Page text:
The 24 species of frogs present on the sanctuary include the threatened Tusked Frog and Marsupial Frog. There are also at least two threatened invertebrates at Curramore – the Richmond Birdwing Butterfly and the Pink Underwing Moth.
At Curramore, AWC’s main focus is to demonstrate an effective strategy for the large-scale control of lantana (and other weeds) within south-east Queensland. At the time of purchase, more than half the land area of Curramore was infested with lantana, along with much of the remnant forest in the region. The forest was severely compromised, with lantana excluding almost all other vegetation and preventing recruitment to the canopy layer.
Over the past 10 years, AWC staff and volunteers have undertaken a systematic control program, removing lantana and restoring the native ecosystem. Lantana (and other weed species) are killed with appropriate herbicides, removed by hand, and either burnt (with the aim to restore open forest) or mulched to encourage recruitment of native rainforest species. This program is well on the way to effective control of Lantana on Curramore, securing the future of its wildlife and, by demonstrating the feasibility of restoration techniques, hopefully acting as a catalyst for regional control efforts.
The AWC science team tracks the ecological health of the sanctuary, by measuring a suite of indicators such as the diversity and abundance of small mammals and reptiles. Each year our staff undertake fauna surveys comprising of more than 2,000 trap nights, 700 camera trap nights and spotlighting surveys. There are also research projects investigating the response of diurnal reptiles to the removal of lantana, and the genetics of the spiny crayfish living in Little Cedar Creek.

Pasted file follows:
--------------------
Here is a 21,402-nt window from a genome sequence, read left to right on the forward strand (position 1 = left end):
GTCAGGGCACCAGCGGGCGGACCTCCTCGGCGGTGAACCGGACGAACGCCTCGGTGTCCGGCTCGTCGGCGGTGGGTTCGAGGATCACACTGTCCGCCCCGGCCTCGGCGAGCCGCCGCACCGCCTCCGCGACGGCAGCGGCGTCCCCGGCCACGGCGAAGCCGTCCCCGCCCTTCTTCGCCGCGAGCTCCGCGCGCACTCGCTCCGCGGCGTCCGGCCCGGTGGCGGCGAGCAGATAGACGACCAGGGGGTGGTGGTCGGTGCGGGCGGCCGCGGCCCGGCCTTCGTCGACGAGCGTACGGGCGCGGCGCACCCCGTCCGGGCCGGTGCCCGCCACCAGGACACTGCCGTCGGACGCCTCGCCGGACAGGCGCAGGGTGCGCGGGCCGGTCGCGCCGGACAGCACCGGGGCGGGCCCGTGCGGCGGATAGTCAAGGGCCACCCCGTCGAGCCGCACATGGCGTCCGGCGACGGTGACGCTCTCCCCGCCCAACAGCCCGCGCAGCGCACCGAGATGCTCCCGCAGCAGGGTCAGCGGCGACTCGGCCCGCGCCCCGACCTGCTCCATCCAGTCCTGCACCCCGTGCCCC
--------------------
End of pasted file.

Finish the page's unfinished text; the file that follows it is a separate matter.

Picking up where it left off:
Despite its small size, Curramore sanctuary requires a relatively complex and partly experimental fire management strategy. Fire is required for the long term maintenance of some habitats (Eucalypt forests and woodland) but needs to be excluded from other communities such as rainforest. AWC’s fire management on the property aims to maintain and restore a grassy understory in Eucalypt woodlands, retard the invasion of lantana and protect the rainforests. In this way, we will re-establish and maintain the mosaic of habitats required by the sanctuary’s wildlife.
Curramore is lucky to have low densities of both cats and foxes. Camera traps are used to monitor populations, and they are removed opportunistically as required. A boundary fence on the western edge of the property is required to prevent neighbouring cattle entering the grassy woodland.
The biggest threat to wildlife at Curramore is loss of important habitat through weed infestation. Lantana is the biggest problem and can severely damage an ecosystem – excluding nearly all other vegetation, and preventing recruitment to the canopy. On Curramore it is treated with herbicide, removed by hand and either mulched or burnt (depending on the habitat), with ongoing fire management being key to maintaining tall eucalypt forest. Neighbouring national parks and public conservation land share similar land management challenges, so AWC hopes to demonstrate an effective weed control strategy for the area.